A few well-informed citizens asking the right questions can change the whole tenor of a meeting. Here are a couple of key questions every congressman should be compelled to answer at their “town hall” meetings out in the districts:
1. Constitutional Authority: The federal government under the U.S. Constitution is one of specifically delegated and enumerated powers, not a government where Congress has the power to do whatever it thinks is in the public interest. Where, specifically, in the U.S. Constitution that you swore an oath to “support and defend” is Congress authorized to legislate on healthcare? And, does your oath to “support and defend” the U.S. Constitution matter to you?
2. "Breaking" the Budget: President Obama has stated categorically that following the economic status quo on healthcare — the constant increases in the cost of Medicare and Medicaid reaching far into the future — means we will soon “break” the federal budget. But he also says he plans to spend every penny of the savings from Medicare and Medicaid reform on his universal healthcare plan. Isn't this also a plan to continue the status quo? Wouldn't this plan — which would spend at least the same amount on health care — also “break” the federal budget? And does that matter to you?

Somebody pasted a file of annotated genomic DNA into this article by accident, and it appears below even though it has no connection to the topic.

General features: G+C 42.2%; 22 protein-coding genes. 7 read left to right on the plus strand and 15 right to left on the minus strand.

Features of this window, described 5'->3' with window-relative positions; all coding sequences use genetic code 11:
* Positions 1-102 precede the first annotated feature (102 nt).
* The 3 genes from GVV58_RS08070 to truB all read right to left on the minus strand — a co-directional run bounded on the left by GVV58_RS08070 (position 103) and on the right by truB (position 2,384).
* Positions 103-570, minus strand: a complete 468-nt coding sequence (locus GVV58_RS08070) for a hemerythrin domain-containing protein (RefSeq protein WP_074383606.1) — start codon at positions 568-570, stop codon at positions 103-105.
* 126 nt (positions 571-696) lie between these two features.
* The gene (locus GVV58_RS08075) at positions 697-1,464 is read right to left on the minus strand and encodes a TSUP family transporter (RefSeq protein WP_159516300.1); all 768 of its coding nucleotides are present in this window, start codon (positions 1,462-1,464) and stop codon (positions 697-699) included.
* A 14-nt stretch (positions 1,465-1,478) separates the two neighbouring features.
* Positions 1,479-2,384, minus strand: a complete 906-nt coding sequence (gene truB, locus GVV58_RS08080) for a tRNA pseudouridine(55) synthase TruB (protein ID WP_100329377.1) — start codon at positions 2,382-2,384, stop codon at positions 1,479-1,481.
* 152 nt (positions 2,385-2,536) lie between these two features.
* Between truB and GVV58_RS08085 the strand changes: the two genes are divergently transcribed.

3. Cutting Consumer Costs/Increasing Deficit: President Obama has publicly stated that he will only sign a healthcare package if it cuts consumer healthcare costs and doesn't contribute to a federal budget deficit. Yet the Congressional Budget Office analyzed the three healthcare packages Congress is currently considering and concluded that all three would increase the deficit hundreds of billions of dollars over 10 years and increase healthcare spending between $800 billion and over $1 trillion. How can you support a bill that would increase consumer healthcare costs through taxation and debt, increase federal controls over healthcare, and increase our deficit when even President Obama claims to oppose proposals of this nature?